Each of our rooms had a slightly different layout, which made it fun to explore each others’ rooms. Several of the rooms had huge outdoor tubs. I know that several of my guests made good use of them during the stay. I loved the design of the rooms, with ample places to put things down, and lots of AC outlets to keep everything charged up.
The hotel also had a cute tea shop within the compound. This became our common hanging out spot during the day. At night, we congregated in the largest room which we kept for playing card games and drinking; nobody slept in that room so we didn’t care if people wanted to keep playing late into the night.
Throughout Weihai, we came across a number of tourism areas. Some of them had rather peculiar designs, often replicating somewhere else in the world. We stopped in a “European Tourism Area” for the pictures with the lavender trees. A cool site to visit is the beached ship; I understand it will soon be removed so you’d better plan to visit soon.
Since I wasn’t on a tourism weekend, I didn’t keep track of where we went, so I’ll just share some pictures here. If you’re interested to go to these destinations, let me know and I can ask my friends where we went. The one place I’d recommend is to visit the boardwalk areas along the coast; they were buzzing with activity day and night.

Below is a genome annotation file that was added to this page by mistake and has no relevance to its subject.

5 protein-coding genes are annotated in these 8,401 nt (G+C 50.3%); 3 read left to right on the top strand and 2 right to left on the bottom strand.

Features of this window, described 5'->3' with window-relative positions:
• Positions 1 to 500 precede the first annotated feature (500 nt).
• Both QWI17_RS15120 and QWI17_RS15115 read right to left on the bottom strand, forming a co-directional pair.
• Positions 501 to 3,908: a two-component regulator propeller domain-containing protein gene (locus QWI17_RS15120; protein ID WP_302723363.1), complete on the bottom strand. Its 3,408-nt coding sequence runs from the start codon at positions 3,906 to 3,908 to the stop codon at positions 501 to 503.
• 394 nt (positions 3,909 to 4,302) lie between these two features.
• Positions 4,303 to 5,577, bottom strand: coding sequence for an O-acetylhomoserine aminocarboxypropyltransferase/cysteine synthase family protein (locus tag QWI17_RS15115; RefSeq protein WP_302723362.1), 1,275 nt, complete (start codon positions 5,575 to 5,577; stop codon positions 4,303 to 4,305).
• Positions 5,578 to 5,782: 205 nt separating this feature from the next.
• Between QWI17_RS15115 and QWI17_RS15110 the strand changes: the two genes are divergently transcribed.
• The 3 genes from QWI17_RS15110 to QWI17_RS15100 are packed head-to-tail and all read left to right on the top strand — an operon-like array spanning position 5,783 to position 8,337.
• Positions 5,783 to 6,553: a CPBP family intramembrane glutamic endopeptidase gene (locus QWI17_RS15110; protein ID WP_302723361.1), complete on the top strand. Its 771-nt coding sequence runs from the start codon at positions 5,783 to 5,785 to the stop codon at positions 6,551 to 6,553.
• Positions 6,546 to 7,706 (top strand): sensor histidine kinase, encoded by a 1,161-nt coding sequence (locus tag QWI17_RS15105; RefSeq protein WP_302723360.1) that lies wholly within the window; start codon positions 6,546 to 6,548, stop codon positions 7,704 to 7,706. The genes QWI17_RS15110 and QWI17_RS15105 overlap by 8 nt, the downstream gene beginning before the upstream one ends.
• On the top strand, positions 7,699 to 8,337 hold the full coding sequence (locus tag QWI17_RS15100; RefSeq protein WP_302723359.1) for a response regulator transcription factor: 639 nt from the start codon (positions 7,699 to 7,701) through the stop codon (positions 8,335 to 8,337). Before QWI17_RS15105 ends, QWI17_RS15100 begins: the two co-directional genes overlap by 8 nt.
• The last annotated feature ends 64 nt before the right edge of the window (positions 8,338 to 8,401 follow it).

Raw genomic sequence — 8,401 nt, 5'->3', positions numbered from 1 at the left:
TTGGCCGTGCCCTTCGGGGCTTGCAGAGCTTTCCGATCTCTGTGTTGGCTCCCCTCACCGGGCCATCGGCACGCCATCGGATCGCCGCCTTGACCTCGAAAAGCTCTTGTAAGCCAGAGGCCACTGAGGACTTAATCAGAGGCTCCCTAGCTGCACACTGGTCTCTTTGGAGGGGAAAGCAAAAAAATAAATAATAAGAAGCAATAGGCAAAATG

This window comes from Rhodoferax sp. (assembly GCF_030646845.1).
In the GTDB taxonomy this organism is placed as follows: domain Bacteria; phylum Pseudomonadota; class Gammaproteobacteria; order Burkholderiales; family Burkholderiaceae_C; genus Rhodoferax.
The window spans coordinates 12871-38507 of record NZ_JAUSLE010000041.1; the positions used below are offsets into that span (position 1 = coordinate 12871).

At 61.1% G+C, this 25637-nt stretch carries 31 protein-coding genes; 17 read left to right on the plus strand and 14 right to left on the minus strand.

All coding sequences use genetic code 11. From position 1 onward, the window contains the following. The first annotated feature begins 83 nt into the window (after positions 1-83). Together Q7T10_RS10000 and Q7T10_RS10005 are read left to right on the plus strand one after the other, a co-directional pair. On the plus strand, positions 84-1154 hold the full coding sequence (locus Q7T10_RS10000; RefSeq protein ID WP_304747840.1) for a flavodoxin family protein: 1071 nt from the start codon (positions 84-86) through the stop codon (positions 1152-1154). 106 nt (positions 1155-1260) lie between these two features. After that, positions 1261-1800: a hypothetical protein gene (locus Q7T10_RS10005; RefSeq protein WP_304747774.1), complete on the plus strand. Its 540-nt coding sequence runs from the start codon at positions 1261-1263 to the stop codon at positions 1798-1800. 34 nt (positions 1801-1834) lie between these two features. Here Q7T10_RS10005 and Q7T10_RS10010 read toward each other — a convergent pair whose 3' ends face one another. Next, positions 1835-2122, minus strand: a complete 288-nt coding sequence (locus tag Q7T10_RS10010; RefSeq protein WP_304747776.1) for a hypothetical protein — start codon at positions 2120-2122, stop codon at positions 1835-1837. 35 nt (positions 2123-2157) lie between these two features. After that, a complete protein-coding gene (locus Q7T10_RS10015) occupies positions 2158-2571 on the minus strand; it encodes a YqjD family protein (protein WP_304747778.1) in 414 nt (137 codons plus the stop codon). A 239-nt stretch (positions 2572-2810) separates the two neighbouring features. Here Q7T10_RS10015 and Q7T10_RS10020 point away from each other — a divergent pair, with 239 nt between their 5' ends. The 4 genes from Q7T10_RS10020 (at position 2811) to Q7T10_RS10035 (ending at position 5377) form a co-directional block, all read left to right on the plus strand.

I should mention the food in Weihai because it was incredible. The fresh seafood mixed in with spicy broths was mouth watering good. There was one particular dish that I had never had before in China. It’s a spicy base with fresh seafood, however it’s what came at the end that I really loved; they put thick noodles into the base after all the seafood juices had become one with the base stock. The English translation is mala clams with noodles in case you want to try it.
A Big Surprise
Since a lot of work goes into planning the weekend, my friends like to do something to surprise me during the celebration. Last year, while we were out exploring the suburbs of Beijing, they had arranged for an elaborate dinner celebration that would not look out of place at a wedding! I did not expect them to be able to top that this year and had no expectation of it.